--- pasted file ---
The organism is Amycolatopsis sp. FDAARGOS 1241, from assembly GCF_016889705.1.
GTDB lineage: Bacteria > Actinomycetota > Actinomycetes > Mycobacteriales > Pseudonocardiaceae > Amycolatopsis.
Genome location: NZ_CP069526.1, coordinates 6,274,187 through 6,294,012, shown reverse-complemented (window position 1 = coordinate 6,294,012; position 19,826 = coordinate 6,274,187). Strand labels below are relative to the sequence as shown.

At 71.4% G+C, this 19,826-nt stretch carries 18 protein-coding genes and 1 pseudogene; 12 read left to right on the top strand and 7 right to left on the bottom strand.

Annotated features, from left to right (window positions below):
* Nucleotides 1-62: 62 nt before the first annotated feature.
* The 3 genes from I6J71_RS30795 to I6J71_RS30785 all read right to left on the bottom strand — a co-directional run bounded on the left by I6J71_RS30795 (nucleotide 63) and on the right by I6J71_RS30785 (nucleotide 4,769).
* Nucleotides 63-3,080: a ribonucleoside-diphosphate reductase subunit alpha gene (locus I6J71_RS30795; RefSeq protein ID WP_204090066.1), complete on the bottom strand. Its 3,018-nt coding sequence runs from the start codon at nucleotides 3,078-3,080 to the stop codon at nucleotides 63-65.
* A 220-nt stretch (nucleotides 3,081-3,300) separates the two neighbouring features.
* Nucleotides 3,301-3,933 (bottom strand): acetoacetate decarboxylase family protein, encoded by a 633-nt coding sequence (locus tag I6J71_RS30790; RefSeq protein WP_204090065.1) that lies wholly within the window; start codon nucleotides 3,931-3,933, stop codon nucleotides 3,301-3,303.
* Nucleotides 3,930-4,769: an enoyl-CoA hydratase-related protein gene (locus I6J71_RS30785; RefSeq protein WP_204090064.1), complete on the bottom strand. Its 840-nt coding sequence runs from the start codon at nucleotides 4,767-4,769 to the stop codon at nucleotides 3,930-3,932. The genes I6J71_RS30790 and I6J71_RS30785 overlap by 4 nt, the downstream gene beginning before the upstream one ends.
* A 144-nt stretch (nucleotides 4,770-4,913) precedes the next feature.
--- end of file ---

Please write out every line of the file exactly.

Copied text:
The organism is Amycolatopsis sp. FDAARGOS 1241, from assembly GCF_016889705.1.
GTDB lineage: Bacteria > Actinomycetota > Actinomycetes > Mycobacteriales > Pseudonocardiaceae > Amycolatopsis.
Genome location: NZ_CP069526.1, coordinates 6,274,187 through 6,294,012, shown reverse-complemented (window position 1 = coordinate 6,294,012; position 19,826 = coordinate 6,274,187). Strand labels below are relative to the sequence as shown.

At 71.4% G+C, this 19,826-nt stretch carries 18 protein-coding genes and 1 pseudogene; 12 read left to right on the top strand and 7 right to left on the bottom strand.

Annotated features, from left to right (window positions below):
* Nucleotides 1-62: 62 nt before the first annotated feature.
* The 3 genes from I6J71_RS30795 to I6J71_RS30785 all read right to left on the bottom strand — a co-directional run bounded on the left by I6J71_RS30795 (nucleotide 63) and on the right by I6J71_RS30785 (nucleotide 4,769).
* Nucleotides 63-3,080: a ribonucleoside-diphosphate reductase subunit alpha gene (locus I6J71_RS30795; RefSeq protein ID WP_204090066.1), complete on the bottom strand. Its 3,018-nt coding sequence runs from the start codon at nucleotides 3,078-3,080 to the stop codon at nucleotides 63-65.
* A 220-nt stretch (nucleotides 3,081-3,300) separates the two neighbouring features.
* Nucleotides 3,301-3,933 (bottom strand): acetoacetate decarboxylase family protein, encoded by a 633-nt coding sequence (locus tag I6J71_RS30790; RefSeq protein WP_204090065.1) that lies wholly within the window; start codon nucleotides 3,931-3,933, stop codon nucleotides 3,301-3,303.
* Nucleotides 3,930-4,769: an enoyl-CoA hydratase-related protein gene (locus I6J71_RS30785; RefSeq protein WP_204090064.1), complete on the bottom strand. Its 840-nt coding sequence runs from the start codon at nucleotides 4,767-4,769 to the stop codon at nucleotides 3,930-3,932. The genes I6J71_RS30790 and I6J71_RS30785 overlap by 4 nt, the downstream gene beginning before the upstream one ends.
* A 144-nt stretch (nucleotides 4,770-4,913) precedes the next feature.